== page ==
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Context

I recently started to look for a job, after several years in my current company, for personnal and work reason. I hadn't had a proper recruitment process for at least 3-4 years now and am faced with someting I find rather new, at least here in Central Europe that is: take home assignments. This had started in some startups around here a few years ago but now it seems to be pretty commonplace even in some larger international firms.

After a first failed take home assignment, I am now faced with a new take home assignement with another company. For the first one, I sinked in a good 20 hours of work, a fairly good research and data modelling (my search is linked to data science jobs), and now again the assignemnt also has a scope that seems rather large and I am unsure on how to deal with the situation this time.

Overall the assignment is based on the position work and consists of:

  • Analysis, data cleansing, data loading on a test database

  • A few statitsical modelling

  • Financial strategy analysis

While the team manager told me a qualified person could do the task in 7 hours, from my experience I estimated that here, it would take at least twice that time if not more.

Questions

  1. How are usually reviewed these assignments? i.e. the fully answered question or the thought process is more important. This impacts greatly on how to approach the tasks

  2. With take home assignment, should the solution be only "get the work done" and nothing more, no fluff ?

  3. Why are there "Bonus questions" ? Is it a standard for this sort of tests and basically an expected work to be done ?

I see how to solve the assignment but the amount of work is baffling even for somebody with experience, given a home setup is different than a work one* and the fact that the time given to complete it is 10 days. This is just a step in the process, and does not guarantee any following interviews for this position.

*For those familiar, this basically requires you to build/setup an ETL, Python connections to the DB and build visualisation for the project, which adds in terms of hours of work and hardware to do the work properly.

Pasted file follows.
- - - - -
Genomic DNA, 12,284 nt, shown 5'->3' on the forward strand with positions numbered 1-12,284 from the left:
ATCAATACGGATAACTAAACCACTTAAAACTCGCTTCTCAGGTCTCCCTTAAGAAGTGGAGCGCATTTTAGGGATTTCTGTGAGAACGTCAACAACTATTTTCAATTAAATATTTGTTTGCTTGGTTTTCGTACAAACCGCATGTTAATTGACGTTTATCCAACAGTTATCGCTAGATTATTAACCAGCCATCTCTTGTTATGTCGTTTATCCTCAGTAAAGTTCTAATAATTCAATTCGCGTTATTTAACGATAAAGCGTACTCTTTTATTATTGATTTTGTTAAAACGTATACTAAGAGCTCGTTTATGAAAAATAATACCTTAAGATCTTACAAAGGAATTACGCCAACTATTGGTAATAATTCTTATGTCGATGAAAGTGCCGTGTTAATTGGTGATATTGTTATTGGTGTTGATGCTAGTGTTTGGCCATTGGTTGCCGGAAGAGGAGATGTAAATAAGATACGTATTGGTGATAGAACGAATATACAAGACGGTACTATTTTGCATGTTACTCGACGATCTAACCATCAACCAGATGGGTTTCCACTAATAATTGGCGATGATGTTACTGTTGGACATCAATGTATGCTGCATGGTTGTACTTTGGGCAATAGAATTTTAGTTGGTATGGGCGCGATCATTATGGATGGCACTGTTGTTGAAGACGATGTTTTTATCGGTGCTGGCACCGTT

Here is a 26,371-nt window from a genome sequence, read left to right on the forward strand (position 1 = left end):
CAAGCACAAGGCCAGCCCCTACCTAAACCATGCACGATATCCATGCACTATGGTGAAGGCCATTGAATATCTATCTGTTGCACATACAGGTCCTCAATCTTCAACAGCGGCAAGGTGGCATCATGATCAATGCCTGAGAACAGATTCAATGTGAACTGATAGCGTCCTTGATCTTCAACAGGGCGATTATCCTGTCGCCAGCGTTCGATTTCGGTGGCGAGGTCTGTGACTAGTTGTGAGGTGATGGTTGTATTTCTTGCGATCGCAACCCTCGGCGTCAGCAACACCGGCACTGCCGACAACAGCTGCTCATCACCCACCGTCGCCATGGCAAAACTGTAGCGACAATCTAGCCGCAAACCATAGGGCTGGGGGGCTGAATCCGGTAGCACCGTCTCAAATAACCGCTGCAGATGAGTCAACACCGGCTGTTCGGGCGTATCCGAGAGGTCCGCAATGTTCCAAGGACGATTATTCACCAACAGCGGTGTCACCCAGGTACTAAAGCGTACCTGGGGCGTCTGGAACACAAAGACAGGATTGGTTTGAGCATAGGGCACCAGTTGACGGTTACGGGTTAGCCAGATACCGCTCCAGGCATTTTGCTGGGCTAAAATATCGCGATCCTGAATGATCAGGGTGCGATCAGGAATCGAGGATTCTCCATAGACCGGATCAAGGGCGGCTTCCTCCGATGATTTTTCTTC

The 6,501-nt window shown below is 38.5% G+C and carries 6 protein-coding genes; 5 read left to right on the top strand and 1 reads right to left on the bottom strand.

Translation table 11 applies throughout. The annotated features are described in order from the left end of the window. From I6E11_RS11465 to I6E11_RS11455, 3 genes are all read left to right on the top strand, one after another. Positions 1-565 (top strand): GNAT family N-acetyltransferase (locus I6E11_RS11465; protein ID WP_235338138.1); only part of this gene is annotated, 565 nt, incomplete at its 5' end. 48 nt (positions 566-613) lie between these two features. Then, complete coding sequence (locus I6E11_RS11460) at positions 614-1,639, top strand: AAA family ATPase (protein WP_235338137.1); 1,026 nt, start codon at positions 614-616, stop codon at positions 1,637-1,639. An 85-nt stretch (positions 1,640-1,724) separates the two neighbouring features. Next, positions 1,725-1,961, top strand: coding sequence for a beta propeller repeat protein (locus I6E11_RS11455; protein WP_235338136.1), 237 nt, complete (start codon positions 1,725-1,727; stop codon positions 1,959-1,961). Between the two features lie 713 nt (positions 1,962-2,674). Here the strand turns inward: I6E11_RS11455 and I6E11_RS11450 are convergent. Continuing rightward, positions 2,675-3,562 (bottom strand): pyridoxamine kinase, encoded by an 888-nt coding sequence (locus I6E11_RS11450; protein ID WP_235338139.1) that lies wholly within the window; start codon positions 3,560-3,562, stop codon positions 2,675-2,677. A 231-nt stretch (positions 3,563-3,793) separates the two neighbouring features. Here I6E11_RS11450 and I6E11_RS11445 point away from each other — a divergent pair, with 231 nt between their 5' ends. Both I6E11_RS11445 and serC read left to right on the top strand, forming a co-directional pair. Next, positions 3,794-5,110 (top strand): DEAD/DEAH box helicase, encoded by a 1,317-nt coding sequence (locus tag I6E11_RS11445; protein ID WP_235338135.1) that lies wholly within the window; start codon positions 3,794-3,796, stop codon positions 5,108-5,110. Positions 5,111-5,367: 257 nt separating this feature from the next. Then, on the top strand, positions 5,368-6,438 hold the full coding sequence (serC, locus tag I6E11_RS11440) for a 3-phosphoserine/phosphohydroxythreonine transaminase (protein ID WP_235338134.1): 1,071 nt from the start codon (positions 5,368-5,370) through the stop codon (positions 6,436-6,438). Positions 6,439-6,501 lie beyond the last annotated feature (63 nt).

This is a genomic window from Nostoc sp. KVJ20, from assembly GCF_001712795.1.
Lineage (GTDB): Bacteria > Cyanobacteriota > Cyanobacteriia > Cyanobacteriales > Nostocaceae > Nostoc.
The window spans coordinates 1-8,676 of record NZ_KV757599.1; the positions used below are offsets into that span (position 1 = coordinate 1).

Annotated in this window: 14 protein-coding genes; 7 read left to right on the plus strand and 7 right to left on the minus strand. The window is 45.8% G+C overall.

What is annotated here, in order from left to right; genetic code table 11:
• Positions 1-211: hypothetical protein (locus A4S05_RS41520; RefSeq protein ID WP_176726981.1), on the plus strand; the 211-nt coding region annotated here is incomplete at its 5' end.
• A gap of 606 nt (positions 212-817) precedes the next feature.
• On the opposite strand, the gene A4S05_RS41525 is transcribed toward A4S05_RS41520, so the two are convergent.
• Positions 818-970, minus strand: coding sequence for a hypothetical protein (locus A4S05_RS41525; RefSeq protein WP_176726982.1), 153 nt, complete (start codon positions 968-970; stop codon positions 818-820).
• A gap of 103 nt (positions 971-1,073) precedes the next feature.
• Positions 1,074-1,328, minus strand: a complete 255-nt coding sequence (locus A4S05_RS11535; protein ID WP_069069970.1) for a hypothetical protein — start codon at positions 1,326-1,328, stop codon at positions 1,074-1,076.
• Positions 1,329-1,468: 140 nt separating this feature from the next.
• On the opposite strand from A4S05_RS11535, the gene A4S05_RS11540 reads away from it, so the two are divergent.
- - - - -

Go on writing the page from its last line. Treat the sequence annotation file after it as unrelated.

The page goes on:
Edit: This question is more based on how to approach a heavy workload take home assignemnt and the underlying expectations rather than taking a decision on declining the offer.

marked as duplicate by Jenny D, gnat, Solar Mike, IDrinkandIKnowThings, Malisbad Aug 9 at 16:59

This question has been asked before and already has an answer. If those answers do not fully address your question, please ask a new question.

  • 1
    @NimeshNeema thank you, I had seen similar questions, but I am looking for different answers, please refer to my edit note. – Non-formatted Date User Aug 9 at 7:37
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    I'm still confused with the difference between your situation and the one from the potential duplicate. Is the take-home assignment for your interview process? If that is the case, it is very similar to the potential duplicate and the answer is: DO NOT TAKE IT. It smells like a trap from a mile away. – Juliana Karasawa Souza Aug 9 at 7:41
  • @JulianaKarasawaSouza Yes that seems fishy indeed, but I wondered if this sort of assingment was commonplace and if people could give insight on it. – Non-formatted Date User Aug 9 at 8:12
  • @eballes Indeed, that seems a very likely probability since one of the questions is regarding a potential SQL to "fix" some data loaded in the test system. Regarding my ability to do the job, this is I believe another topic. – Non-formatted Date User Aug 9 at 8:13
  • If you have to even consider a "heavy workload" just don't do the assignment and find a company that isn't trying to get free work out of you. – sf02 Aug 9 at 13:20